The next morning Salisbury Cathedral awaited, magnificent in the autumn sunshine. Set in the largest Cathedral Close in Britain, it has the world’s oldest clock (it’s ticked over five billion times) and Britain’s tallest spire. Here I discovered the best preserved of only four surviving 1215 copies of Magna Carta, displayed in the Chapter House among an interactive exhibition. Guides are on hand to answer any questions: it was written on stretched calf’s skin with a feather from a female swan (female swans are also called pens!).

Another surprise about the cathedral was learning it was built on water, as demonstrated by cathedral guide Elizabeth Gower who removed a stone in the floor and tested the water level with a dipstick. Groups can also enjoy the gift shop and relax in the refectory.

GTO John Service of TrevNav Services suggested that groups may wish to combine a morning visit to the cathedral followed by an afternoon exploring the attractive city. Also on John’s itinerary was Stonehenge and the nearby ancient landscape Old Sarum which was the original site of Salisbury Cathedral before it ‘moved’ to the city. Here you can climb the ramparts for views over the Wiltshire plains on what was once the thriving town of Old Sarum. “If you’re into such history, it will prove interesting for a specialist group,” said John. “Chances are that you’d put Stonehenge and Old Sarum together in the same itinerary.”

“On the way to some of these attractions, we saw the famous white horses in the hills which Wiltshire is known for”

GTO Janis Stein, Bridge Computing

Then, onto the charming Bridge Tea Rooms in Bradford on Avon for a lunch of finger sandwiches and freshly made scones, washed down with pots of loose-leaf tea (English Breakfast for me), a real treat and an experience that groups would be sure to remember.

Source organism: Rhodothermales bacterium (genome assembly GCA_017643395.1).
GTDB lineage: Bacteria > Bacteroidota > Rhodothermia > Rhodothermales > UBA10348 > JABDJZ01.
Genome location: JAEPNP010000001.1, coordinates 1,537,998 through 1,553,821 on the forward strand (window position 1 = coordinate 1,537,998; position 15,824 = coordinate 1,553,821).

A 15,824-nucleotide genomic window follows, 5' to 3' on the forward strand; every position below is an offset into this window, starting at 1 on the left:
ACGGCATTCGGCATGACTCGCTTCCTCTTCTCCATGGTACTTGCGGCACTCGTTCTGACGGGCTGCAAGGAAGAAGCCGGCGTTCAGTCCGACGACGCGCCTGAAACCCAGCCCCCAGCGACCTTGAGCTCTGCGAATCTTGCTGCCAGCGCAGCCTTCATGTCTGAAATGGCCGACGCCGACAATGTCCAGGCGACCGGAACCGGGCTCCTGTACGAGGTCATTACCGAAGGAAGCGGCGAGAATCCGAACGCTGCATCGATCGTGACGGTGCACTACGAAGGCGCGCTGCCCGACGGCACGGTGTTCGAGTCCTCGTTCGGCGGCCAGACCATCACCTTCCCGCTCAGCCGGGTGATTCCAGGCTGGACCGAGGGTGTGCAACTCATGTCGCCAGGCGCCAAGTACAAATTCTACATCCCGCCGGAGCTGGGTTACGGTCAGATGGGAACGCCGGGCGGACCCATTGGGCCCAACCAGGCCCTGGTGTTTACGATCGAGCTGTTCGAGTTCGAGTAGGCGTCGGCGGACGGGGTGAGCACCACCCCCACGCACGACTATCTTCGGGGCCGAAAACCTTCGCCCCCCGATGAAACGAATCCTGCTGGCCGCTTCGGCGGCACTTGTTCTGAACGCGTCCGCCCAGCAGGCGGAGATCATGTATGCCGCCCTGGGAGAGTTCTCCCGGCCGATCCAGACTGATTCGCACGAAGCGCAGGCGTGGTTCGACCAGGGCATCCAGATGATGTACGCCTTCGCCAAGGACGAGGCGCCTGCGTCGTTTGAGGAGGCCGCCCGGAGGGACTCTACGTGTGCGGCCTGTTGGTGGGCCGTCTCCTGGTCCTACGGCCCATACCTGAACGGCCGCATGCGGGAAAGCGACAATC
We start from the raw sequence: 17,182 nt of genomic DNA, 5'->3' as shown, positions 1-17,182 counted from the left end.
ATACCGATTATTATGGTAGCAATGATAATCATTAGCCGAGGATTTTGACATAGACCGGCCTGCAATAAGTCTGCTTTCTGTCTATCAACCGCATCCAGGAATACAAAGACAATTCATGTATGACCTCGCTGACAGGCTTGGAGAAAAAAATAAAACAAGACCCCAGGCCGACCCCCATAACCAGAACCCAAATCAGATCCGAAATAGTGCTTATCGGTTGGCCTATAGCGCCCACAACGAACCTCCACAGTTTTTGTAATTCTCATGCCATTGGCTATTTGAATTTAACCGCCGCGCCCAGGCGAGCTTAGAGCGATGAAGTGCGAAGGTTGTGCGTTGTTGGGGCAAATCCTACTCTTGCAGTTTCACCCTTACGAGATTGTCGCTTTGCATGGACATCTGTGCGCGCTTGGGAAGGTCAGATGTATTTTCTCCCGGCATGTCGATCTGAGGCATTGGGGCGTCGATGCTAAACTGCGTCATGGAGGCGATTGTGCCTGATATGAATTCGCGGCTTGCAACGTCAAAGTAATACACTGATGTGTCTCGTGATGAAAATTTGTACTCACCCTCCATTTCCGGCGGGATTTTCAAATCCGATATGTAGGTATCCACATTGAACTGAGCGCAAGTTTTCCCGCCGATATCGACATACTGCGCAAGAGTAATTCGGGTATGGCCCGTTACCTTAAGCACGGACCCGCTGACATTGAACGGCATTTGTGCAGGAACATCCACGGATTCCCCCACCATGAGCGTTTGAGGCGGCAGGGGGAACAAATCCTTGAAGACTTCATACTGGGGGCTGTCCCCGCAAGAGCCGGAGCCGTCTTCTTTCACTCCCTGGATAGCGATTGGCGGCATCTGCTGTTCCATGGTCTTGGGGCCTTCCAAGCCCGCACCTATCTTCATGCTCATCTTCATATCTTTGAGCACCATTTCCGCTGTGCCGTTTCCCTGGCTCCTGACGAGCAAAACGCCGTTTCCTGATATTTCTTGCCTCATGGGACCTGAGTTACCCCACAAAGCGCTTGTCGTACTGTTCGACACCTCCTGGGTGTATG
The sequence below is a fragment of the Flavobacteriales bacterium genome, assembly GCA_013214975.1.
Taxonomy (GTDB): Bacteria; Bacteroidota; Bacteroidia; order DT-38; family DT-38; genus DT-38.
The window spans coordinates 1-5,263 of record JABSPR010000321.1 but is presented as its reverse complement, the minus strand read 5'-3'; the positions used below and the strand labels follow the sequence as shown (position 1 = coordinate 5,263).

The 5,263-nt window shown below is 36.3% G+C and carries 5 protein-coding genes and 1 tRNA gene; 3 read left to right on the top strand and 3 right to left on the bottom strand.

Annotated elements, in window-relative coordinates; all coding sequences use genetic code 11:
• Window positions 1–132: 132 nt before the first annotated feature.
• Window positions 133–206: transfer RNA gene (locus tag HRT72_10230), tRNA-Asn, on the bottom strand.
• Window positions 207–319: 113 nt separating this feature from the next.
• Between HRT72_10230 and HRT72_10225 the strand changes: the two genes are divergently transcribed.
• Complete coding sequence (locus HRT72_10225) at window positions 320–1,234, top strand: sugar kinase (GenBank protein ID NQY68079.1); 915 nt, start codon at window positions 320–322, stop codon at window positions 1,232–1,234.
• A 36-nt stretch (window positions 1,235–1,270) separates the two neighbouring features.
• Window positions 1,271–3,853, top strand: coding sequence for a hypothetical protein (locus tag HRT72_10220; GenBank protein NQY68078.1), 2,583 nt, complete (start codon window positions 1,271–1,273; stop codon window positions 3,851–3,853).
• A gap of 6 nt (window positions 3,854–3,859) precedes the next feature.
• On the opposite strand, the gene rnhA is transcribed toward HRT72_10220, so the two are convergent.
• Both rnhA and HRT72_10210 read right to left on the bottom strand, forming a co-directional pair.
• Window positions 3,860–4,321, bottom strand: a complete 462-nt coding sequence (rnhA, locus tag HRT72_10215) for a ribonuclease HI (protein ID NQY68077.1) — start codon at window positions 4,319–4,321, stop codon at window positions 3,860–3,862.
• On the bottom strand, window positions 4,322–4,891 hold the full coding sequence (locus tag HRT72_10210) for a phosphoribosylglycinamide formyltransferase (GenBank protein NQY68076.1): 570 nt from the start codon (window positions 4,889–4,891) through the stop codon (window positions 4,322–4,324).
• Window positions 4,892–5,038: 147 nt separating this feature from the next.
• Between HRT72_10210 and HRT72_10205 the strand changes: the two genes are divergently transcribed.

The final stop for me was Bowood House and Gardens. Even approaching the estate is spectacular, driving through a forest of trees to the car park. Once on foot, a well signposted path through undulating lawns leads to the house and gardens. Home to the Lansdowne family since it was acquired by the 1st Earl of Shelburne in 1754, the ‘Big House’ was demolished in 1955 and the house that welcomes visitors today is in fact the much smaller Orangery, with its beautiful neo-classical chapel in the centre.

“The view from the terrace down to the lake was breathtaking. There was plenty of space to have a picnic in the grounds if members wanted to do that instead of eat and drink in the café”

GTO Pat Lawrence, Dorridge U3A, on her visit to Bowood House

I wandered through the State Rooms, the Sculpture Gallery, the library and learned about how Joseph Priestley, a natural philosopher and tutor to the Earl of Shelburne’s sons, discovered oxygen in 1774. There are further exhibition rooms upstairs and the walls are lined with paintings and display cabinets of antiques and historical treasures.

Bowood House & Gardens

One of the fountains in the gardens at Bowood House.

Allow plenty of time to walk around the grounds and take in the walled garden, terrace garden, colourful borders and the Woodland Gardens and experience the Cascade, a natural water feature accessed via a narrow path that’s partially concealed with foliage.

For Paul Napier, GTO of Surrey Theatregoers, Bowood House was the highlight of his trip and he rated the “impressive house and gardens” as being “accessible for coach and manageable walking for our Senior groups”.

Bowood House was the final stop on the fam trip itinerary for me and I couldn’t think of a finer memory to come away with. Wiltshire, I will be back!

We stayed at: The Holiday Inn Salisbury-Stonehenge, situated within easy reach of the ancient landmark and other historic attractions. Guests can make use of the outdoor terrace area and spacious onsite restaurant and there is ample on-site parking. To find out where else we’ve been on our Reader Club trips click here.